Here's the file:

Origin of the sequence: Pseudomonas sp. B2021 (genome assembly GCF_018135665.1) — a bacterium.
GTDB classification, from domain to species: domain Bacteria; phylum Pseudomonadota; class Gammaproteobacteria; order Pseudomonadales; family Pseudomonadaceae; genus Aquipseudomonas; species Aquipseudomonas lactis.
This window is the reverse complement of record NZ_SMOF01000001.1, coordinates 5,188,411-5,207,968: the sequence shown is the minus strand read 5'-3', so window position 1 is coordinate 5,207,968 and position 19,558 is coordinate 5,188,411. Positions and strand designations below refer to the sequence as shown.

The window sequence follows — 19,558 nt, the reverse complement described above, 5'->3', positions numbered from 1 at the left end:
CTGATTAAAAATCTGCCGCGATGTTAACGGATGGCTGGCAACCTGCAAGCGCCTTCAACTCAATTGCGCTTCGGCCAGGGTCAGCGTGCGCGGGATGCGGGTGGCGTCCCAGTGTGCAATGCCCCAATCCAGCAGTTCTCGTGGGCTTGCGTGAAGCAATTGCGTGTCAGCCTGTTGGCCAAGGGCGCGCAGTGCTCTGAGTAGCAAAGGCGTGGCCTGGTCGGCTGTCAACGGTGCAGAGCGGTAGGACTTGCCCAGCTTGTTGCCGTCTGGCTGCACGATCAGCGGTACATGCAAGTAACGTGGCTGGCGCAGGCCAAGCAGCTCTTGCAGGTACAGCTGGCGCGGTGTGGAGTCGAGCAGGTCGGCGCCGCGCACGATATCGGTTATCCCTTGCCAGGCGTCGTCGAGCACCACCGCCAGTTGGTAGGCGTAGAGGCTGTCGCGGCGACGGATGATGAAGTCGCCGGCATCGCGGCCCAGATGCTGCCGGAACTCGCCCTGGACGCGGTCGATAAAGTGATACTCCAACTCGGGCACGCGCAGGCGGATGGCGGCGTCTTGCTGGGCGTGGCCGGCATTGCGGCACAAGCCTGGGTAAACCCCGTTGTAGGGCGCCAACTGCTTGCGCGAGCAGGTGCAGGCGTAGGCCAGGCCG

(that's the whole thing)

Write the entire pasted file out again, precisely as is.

Origin of the sequence: Pseudomonas sp. B2021 (genome assembly GCF_018135665.1) — a bacterium.
GTDB classification, from domain to species: domain Bacteria; phylum Pseudomonadota; class Gammaproteobacteria; order Pseudomonadales; family Pseudomonadaceae; genus Aquipseudomonas; species Aquipseudomonas lactis.
This window is the reverse complement of record NZ_SMOF01000001.1, coordinates 5,188,411-5,207,968: the sequence shown is the minus strand read 5'-3', so window position 1 is coordinate 5,207,968 and position 19,558 is coordinate 5,188,411. Positions and strand designations below refer to the sequence as shown.

The window sequence follows — 19,558 nt, the reverse complement described above, 5'->3', positions numbered from 1 at the left end:
CTGATTAAAAATCTGCCGCGATGTTAACGGATGGCTGGCAACCTGCAAGCGCCTTCAACTCAATTGCGCTTCGGCCAGGGTCAGCGTGCGCGGGATGCGGGTGGCGTCCCAGTGTGCAATGCCCCAATCCAGCAGTTCTCGTGGGCTTGCGTGAAGCAATTGCGTGTCAGCCTGTTGGCCAAGGGCGCGCAGTGCTCTGAGTAGCAAAGGCGTGGCCTGGTCGGCTGTCAACGGTGCAGAGCGGTAGGACTTGCCCAGCTTGTTGCCGTCTGGCTGCACGATCAGCGGTACATGCAAGTAACGTGGCTGGCGCAGGCCAAGCAGCTCTTGCAGGTACAGCTGGCGCGGTGTGGAGTCGAGCAGGTCGGCGCCGCGCACGATATCGGTTATCCCTTGCCAGGCGTCGTCGAGCACCACCGCCAGTTGGTAGGCGTAGAGGCTGTCGCGGCGACGGATGATGAAGTCGCCGGCATCGCGGCCCAGATGCTGCCGGAACTCGCCCTGGACGCGGTCGATAAAGTGATACTCCAACTCGGGCACGCGCAGGCGGATGGCGGCGTCTTGCTGGGCGTGGCCGGCATTGCGGCACAAGCCTGGGTAAACCCCGTTGTAGGGCGCCAACTGCTTGCGCGAGCAGGTGCAGGCGTAGGCCAGGCCG